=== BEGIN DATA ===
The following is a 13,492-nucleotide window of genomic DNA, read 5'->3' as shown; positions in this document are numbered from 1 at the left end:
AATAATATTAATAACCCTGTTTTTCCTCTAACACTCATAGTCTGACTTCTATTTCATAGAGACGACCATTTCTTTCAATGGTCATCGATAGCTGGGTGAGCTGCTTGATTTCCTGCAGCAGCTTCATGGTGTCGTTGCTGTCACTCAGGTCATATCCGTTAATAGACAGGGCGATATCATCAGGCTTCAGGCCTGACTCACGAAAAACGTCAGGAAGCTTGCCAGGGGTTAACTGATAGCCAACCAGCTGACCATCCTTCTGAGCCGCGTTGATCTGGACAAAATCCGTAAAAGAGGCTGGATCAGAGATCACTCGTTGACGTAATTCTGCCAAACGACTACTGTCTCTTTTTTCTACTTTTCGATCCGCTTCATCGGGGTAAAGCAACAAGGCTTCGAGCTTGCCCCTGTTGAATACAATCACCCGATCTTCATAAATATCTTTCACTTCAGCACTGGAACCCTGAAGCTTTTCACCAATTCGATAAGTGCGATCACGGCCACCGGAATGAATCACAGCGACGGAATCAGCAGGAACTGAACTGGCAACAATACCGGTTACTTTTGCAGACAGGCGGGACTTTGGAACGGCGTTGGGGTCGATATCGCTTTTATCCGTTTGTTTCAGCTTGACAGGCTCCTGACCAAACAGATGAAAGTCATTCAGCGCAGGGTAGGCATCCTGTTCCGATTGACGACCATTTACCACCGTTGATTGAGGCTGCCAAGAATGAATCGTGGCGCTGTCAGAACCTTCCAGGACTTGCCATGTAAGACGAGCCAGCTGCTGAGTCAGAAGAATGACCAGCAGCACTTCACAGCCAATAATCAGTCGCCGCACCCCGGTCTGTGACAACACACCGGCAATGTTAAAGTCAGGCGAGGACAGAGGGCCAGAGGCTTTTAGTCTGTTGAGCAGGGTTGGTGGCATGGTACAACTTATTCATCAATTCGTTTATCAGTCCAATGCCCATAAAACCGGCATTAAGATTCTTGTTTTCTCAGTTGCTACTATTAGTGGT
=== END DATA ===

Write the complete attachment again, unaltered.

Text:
The following is a 13,492-nucleotide window of genomic DNA, read 5'->3' as shown; positions in this document are numbered from 1 at the left end:
AATAATATTAATAACCCTGTTTTTCCTCTAACACTCATAGTCTGACTTCTATTTCATAGAGACGACCATTTCTTTCAATGGTCATCGATAGCTGGGTGAGCTGCTTGATTTCCTGCAGCAGCTTCATGGTGTCGTTGCTGTCACTCAGGTCATATCCGTTAATAGACAGGGCGATATCATCAGGCTTCAGGCCTGACTCACGAAAAACGTCAGGAAGCTTGCCAGGGGTTAACTGATAGCCAACCAGCTGACCATCCTTCTGAGCCGCGTTGATCTGGACAAAATCCGTAAAAGAGGCTGGATCAGAGATCACTCGTTGACGTAATTCTGCCAAACGACTACTGTCTCTTTTTTCTACTTTTCGATCCGCTTCATCGGGGTAAAGCAACAAGGCTTCGAGCTTGCCCCTGTTGAATACAATCACCCGATCTTCATAAATATCTTTCACTTCAGCACTGGAACCCTGAAGCTTTTCACCAATTCGATAAGTGCGATCACGGCCACCGGAATGAATCACAGCGACGGAATCAGCAGGAACTGAACTGGCAACAATACCGGTTACTTTTGCAGACAGGCGGGACTTTGGAACGGCGTTGGGGTCGATATCGCTTTTATCCGTTTGTTTCAGCTTGACAGGCTCCTGACCAAACAGATGAAAGTCATTCAGCGCAGGGTAGGCATCCTGTTCCGATTGACGACCATTTACCACCGTTGATTGAGGCTGCCAAGAATGAATCGTGGCGCTGTCAGAACCTTCCAGGACTTGCCATGTAAGACGAGCCAGCTGCTGAGTCAGAAGAATGACCAGCAGCACTTCACAGCCAATAATCAGTCGCCGCACCCCGGTCTGTGACAACACACCGGCAATGTTAAAGTCAGGCGAGGACAGAGGGCCAGAGGCTTTTAGTCTGTTGAGCAGGGTTGGTGGCATGGTACAACTTATTCATCAATTCGTTTATCAGTCCAATGCCCATAAAACCGGCATTAAGATTCTTGTTTTCTCAGTTGCTACTATTAGTGGT